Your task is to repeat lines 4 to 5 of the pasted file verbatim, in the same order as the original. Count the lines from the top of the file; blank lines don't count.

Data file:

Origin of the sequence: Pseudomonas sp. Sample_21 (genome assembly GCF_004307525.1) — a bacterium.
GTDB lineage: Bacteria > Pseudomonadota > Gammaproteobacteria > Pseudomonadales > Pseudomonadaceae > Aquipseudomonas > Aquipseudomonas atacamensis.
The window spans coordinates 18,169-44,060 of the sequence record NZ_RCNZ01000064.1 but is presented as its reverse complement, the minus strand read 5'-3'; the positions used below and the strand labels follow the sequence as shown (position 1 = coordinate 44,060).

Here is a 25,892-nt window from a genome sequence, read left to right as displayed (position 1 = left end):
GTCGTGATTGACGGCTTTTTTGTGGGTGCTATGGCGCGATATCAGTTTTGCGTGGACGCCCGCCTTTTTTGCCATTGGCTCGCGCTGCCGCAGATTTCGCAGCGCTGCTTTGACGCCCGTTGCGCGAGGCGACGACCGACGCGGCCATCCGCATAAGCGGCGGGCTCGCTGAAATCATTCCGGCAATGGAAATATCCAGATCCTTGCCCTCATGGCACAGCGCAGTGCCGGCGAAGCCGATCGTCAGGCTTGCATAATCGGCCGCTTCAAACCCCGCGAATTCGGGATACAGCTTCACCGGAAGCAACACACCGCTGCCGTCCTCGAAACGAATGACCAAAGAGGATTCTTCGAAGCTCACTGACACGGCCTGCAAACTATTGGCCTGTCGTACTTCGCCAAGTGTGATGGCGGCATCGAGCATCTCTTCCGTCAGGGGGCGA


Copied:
Here is a 25,892-nt window from a genome sequence, read left to right as displayed (position 1 = left end):
GTCGTGATTGACGGCTTTTTTGTGGGTGCTATGGCGCGATATCAGTTTTGCGTGGACGCCCGCCTTTTTTGCCATTGGCTCGCGCTGCCGCAGATTTCGCAGCGCTGCTTTGACGCCCGTTGCGCGAGGCGACGACCGACGCGGCCATCCGCATAAGCGGCGGGCTCGCTGAAATCATTCCGGCAATGGAAATATCCAGATCCTTGCCCTCATGGCACAGCGCAGTGCCGGCGAAGCCGATCGTCAGGCTTGCATAATCGGCCGCTTCAAACCCCGCGAATTCGGGATACAGCTTCACCGGAAGCAACACACCGCTGCCGTCCTCGAAACGAATGACCAAAGAGGATTCTTCGAAGCTCACTGACACGGCCTGCAAACTATTGGCCTGTCGTACTTCGCCAAGTGTGATGGCGGCATCGAGCATCTCTTCCGTCAGGGGGCGA